Ai Chip Sales To China Are Blocked As The US Intensifies Its Tech Crackdown

Ai Chip Sales To China Are Blocked As The Us Intensifies Its Tech Crackdown

As tensions bubble over Taiwan, the US has imposed a ban on Nvidia and AMD sales that marks a major escalation of its efforts to restrict China’s military technology capabilities

According to the chip designer Nvidia, US officials have told the company to stop exporting two of its top computing chips for artificial intelligence work to China, a move that could seriously hamper the ability of Chinese firms to do advanced work such as image recognition.

On Wednesday, Nvidia said that the ban, which affects both its A100 and H100 chips, which are designed to speed up machine learning tasks, could impede the development of the H100, the company’s flagship chip that was announced earlier this year.

The company said that US officials told it the new rule “will address the risk that the covered products may be used in, or diverted to, ‘military end uses’ or ‘military end users in China that are not in compliance with the existing rule.”

Upon being asked for comment, the US Department of Commerce refused to reveal what new criteria it has laid out for AI chips that are no longer able to be shipped to China, but instead said that it is reviewing its China-related policies and practices in order to “keep advanced technologies out of the wrong hands”.

In spite of the fact that we are not in a position to outline specific policy changes at this time, a spokesperson for the department told Reuters that they are taking a comprehensive approach to implementing any additional actions necessary to protect US national security and foreign policy interests in relation to technologies, end-uses, and end-users.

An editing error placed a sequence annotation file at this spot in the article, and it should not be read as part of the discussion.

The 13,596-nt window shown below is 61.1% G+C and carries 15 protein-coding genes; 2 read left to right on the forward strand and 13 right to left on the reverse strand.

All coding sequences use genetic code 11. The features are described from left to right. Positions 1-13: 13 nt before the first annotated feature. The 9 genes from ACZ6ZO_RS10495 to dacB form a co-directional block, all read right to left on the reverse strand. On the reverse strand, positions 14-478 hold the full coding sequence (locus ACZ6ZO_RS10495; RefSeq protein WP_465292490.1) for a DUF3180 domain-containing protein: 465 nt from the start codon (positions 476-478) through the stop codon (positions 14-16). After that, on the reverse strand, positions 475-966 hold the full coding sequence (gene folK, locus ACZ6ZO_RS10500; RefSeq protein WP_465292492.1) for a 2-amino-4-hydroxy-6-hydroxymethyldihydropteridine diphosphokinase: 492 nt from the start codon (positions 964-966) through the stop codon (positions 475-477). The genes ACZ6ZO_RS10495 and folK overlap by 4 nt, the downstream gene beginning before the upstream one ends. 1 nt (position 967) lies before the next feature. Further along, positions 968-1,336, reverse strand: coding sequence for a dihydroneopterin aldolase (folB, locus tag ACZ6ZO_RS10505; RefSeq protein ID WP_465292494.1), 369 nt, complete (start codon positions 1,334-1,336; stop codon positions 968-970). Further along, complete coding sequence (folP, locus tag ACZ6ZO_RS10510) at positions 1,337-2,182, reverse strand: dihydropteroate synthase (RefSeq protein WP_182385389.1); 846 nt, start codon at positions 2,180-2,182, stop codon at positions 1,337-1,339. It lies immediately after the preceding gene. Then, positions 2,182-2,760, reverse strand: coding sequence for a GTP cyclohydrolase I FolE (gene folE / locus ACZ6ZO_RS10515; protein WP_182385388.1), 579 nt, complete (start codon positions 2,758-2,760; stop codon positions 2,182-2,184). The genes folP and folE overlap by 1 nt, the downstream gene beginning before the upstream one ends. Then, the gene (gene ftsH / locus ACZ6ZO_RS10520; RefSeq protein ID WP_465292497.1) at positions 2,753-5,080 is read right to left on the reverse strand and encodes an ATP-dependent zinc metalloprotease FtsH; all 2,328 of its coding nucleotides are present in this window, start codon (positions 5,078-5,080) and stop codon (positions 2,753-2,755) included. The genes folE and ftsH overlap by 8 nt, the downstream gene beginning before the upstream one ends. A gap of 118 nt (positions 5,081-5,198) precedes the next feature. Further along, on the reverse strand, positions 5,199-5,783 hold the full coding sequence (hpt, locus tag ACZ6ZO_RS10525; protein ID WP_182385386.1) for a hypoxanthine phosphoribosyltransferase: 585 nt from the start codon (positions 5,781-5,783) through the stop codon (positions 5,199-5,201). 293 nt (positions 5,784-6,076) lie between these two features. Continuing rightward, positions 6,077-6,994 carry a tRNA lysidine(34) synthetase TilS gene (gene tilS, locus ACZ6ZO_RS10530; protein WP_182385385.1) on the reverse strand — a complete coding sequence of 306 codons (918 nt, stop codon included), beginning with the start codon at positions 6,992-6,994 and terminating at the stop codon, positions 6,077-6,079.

There is no doubt that this announcement signals a major escalation of the US crackdown on China’s technological capabilities as tensions bubble over the fate of Taiwan, where chips are manufactured for Nvidia, AMD, Qualcomm, and most of the other major chip makers.

It has been reported by Reuters that rival AMD has received new license requirements that will prevent its MI250 artificial intelligence chips from being exported to China, but it believes that it will not be affected by similar requirements for its MI100 artificial intelligence chips.

If Chinese organizations do not have access to American chips from companies such as Nvidia and AMD, they will not be able to carry out this kind of advanced computing which is used for image and speech recognition, among many other tasks, in a cost-effective manner.

The use of image recognition and natural language processing is common in consumer applications, such as smartphones, that can answer queries and tag images.

In addition to their civilian use, they also have military uses such as scouring satellite images for weapons or bases and filtering digital communications in order to gather intelligence.

In its quarterly earnings report, Nvidia said it had booked $400 million in sales of the affected chips to Chinese firms this quarter, which could be lost if Chinese companies do not opt for alternative products from the company.

According to the company, it intends to apply for exemptions from the rule, but “no assurances” can be given that the exception will be granted by US officials.

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